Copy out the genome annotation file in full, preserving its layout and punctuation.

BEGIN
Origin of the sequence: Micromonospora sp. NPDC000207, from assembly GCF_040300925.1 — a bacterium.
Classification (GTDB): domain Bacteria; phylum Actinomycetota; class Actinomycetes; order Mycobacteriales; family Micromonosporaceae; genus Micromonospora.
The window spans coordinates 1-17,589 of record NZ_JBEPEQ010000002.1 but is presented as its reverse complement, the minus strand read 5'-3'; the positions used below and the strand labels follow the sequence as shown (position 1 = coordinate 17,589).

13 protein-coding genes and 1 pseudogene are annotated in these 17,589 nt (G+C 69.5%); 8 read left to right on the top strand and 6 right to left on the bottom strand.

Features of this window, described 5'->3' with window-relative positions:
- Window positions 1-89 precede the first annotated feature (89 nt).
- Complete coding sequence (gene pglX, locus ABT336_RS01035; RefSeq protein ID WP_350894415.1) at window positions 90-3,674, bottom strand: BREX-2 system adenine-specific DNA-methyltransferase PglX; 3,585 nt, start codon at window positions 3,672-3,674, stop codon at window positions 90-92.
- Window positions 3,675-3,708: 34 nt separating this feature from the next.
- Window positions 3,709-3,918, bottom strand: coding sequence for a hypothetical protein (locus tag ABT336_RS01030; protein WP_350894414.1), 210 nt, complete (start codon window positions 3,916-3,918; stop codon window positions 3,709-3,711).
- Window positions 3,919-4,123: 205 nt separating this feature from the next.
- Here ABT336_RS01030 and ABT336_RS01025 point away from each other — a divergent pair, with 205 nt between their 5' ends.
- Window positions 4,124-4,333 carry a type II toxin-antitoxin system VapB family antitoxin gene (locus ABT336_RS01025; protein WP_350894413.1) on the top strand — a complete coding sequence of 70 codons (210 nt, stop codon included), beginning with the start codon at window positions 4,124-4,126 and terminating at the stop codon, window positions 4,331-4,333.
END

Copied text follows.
Origin of the sequence: Micromonospora sp. NPDC000207, from assembly GCF_040300925.1 — a bacterium.
Classification (GTDB): domain Bacteria; phylum Actinomycetota; class Actinomycetes; order Mycobacteriales; family Micromonosporaceae; genus Micromonospora.
The window spans coordinates 1-17,589 of record NZ_JBEPEQ010000002.1 but is presented as its reverse complement, the minus strand read 5'-3'; the positions used below and the strand labels follow the sequence as shown (position 1 = coordinate 17,589).

13 protein-coding genes and 1 pseudogene are annotated in these 17,589 nt (G+C 69.5%); 8 read left to right on the top strand and 6 right to left on the bottom strand.

Features of this window, described 5'->3' with window-relative positions:
- Window positions 1-89 precede the first annotated feature (89 nt).
- Complete coding sequence (gene pglX, locus ABT336_RS01035; RefSeq protein ID WP_350894415.1) at window positions 90-3,674, bottom strand: BREX-2 system adenine-specific DNA-methyltransferase PglX; 3,585 nt, start codon at window positions 3,672-3,674, stop codon at window positions 90-92.
- Window positions 3,675-3,708: 34 nt separating this feature from the next.
- Window positions 3,709-3,918, bottom strand: coding sequence for a hypothetical protein (locus tag ABT336_RS01030; protein WP_350894414.1), 210 nt, complete (start codon window positions 3,916-3,918; stop codon window positions 3,709-3,711).
- Window positions 3,919-4,123: 205 nt separating this feature from the next.
- Here ABT336_RS01030 and ABT336_RS01025 point away from each other — a divergent pair, with 205 nt between their 5' ends.
- Window positions 4,124-4,333 carry a type II toxin-antitoxin system VapB family antitoxin gene (locus ABT336_RS01025; protein WP_350894413.1) on the top strand — a complete coding sequence of 70 codons (210 nt, stop codon included), beginning with the start codon at window positions 4,124-4,126 and terminating at the stop codon, window positions 4,331-4,333.